Skip to main content
U.S. flag

An official website of the United States government

Dot gov

Official websites use .gov
A .gov website belongs to an official government organization in the United States.


Secure .gov websites use HTTPS
A lock () or https:// means you’ve safely connected to the .gov website. Share sensitive information only on official, secure websites.

Information on the 2024 Campaign is available now.  Click here to find out more.

Avoid Scams: Tech Support Scams

Tech support and similar call center scams initially involve a victim being duped into thinking their computer system is infected with malware or has some other technical issue that needs immediate remediation. The scam can take various forms. Sometimes a scammer, pretending to be employed as a computer technician with a well-known company, will initially cold call a potential victim via phone and advise that they have detected an anomaly on the victim's computer and that the issue needs to be immediately fixed. Other times, a victim may visit a malicious website and receive a pop-up or message in their web browser notifying the victim of an alleged compromise to their machine. Regardless of the initial method of contact, in most cases, the victim is tricked into calling a phone number for “tech support” (when, in reality, the phone number is operated by the scam organization), subsequent to which the scammer dupes the victim into paying for non-existent services rendered. Sometimes the scammer will also trick victims into downloading third party software to allow the scammer remote access to the victim's computer, which can allow the scammer to exploit the victim's computer for things like sensitive saved passwords and credit card numbers or simply pretend to install antivirus updates in exchange for payment. In either case, oftentimes the scammer will require exorbitant fees for their “services” or charge the victim's credit card a recurring fee for “ongoing system protection” or the like.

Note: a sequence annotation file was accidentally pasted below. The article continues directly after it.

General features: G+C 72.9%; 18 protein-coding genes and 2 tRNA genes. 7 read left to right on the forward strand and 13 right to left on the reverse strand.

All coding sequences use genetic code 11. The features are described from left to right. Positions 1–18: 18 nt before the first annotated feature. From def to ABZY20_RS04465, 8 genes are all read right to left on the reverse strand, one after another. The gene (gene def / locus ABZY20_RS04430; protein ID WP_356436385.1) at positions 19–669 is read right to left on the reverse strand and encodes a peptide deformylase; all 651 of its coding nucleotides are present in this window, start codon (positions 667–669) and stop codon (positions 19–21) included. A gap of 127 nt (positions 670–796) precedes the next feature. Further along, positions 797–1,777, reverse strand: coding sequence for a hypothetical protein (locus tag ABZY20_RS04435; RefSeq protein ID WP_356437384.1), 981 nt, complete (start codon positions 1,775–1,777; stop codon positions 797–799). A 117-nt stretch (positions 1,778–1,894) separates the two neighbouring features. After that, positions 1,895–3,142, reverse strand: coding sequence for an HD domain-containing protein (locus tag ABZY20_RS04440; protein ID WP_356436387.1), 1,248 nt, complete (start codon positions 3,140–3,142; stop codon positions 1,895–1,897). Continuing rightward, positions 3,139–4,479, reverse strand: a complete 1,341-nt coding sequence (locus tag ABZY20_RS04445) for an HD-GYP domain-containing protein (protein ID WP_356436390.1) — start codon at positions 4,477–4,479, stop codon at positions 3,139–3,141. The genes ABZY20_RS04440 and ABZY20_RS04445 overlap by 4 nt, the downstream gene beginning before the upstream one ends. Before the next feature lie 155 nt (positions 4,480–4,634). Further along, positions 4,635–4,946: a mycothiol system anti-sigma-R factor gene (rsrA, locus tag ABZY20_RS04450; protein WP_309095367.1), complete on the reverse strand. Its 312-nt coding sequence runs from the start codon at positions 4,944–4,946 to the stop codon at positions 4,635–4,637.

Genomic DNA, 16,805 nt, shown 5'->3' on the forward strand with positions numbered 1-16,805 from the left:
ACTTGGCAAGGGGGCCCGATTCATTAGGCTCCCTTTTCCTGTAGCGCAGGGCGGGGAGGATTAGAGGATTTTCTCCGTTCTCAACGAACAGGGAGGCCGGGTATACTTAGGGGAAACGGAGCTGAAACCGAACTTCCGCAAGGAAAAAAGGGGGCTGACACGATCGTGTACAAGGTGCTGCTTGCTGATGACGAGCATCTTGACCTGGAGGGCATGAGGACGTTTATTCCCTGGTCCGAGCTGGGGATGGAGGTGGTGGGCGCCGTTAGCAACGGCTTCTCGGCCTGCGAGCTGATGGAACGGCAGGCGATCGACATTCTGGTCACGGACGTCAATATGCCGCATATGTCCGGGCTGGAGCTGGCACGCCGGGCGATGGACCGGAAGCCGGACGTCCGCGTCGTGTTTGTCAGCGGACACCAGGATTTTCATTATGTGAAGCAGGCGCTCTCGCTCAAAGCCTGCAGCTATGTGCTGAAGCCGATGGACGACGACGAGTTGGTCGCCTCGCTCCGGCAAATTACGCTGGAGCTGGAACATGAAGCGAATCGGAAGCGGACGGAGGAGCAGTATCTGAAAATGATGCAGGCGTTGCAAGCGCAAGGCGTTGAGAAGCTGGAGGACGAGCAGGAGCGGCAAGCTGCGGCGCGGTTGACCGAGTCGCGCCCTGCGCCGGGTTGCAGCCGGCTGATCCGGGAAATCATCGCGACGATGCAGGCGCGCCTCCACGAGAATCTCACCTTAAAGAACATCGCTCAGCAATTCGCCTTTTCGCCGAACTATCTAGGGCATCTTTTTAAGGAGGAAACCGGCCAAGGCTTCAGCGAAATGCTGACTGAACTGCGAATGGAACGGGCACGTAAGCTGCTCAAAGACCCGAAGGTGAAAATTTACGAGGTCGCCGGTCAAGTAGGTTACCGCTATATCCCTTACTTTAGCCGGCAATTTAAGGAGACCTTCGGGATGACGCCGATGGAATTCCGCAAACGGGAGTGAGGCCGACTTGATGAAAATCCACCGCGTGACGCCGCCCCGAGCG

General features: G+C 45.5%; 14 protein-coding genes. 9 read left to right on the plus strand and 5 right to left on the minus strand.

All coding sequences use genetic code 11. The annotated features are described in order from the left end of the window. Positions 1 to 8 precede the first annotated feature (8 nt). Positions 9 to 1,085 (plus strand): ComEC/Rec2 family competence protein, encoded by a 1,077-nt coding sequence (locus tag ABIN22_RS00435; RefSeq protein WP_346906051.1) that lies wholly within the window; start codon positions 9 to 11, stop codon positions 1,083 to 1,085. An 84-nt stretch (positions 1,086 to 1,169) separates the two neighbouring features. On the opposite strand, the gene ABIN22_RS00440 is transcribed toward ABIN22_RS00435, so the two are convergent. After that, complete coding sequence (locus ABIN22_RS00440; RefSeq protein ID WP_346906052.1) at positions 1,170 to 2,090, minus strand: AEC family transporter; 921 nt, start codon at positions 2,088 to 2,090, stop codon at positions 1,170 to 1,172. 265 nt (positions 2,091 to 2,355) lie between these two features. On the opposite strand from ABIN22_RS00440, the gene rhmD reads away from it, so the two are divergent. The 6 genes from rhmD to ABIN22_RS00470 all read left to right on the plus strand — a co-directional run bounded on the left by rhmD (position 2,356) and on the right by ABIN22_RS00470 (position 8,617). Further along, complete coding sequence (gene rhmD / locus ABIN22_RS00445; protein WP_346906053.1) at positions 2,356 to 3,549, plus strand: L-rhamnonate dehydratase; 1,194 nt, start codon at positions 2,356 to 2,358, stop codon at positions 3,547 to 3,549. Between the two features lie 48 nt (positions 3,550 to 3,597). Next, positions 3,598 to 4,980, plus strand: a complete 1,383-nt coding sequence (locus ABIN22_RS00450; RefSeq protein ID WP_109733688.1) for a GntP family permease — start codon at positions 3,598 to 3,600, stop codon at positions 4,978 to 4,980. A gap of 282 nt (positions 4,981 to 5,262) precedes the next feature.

How to Protect Yourself



  • Review the Secret Service’s guidance on  Common Cybersecurity Practices

  • Be wary of unsolicited communications via phone, text, email, online, etc. from unknown persons or businesses, regardless of the nature of the communications.

  • Note that government agencies will never call you on the phone to threaten you or your loved ones with arrest or legal action if you do not agree to remit payment for things debt collections, release from jail, or immigration status issues. Official notification from U.S. government agencies will almost always initially involve an official letter sent via regular mail.

  • Never provide personally identifiable information (PII), online passwords, or bank access codes to other persons or businesses that you have not yet verified as being legitimate.

  • Keep the operating systems of all computers and electronic devices up-to-date and ensure anti-virus and security tools are installed.

  • Enable pop-up blockers on your Internet browser and ignore any seemingly random pop-up messages or notifications you may receive while browsing the Internet. When in doubt, utilize your anti-virus software to scan for vulnerabilities instead of clicking on any pop-ups.

  • Never click on email attachments or links from unknown persons or businesses.

  • Immediately cease contact with any individuals you suspect are attempting to swindle you.

  • Be wary of social media accounts or pages that have limited numbers of “followers,” use poor grammar and punctuation, or provide links to alleged government websites that do not use the .gov domain or alleged investment opportunities that involve cryptocurrency. 


If you suspect you are a victim of a tech support scam, contact your local Secret Service field office.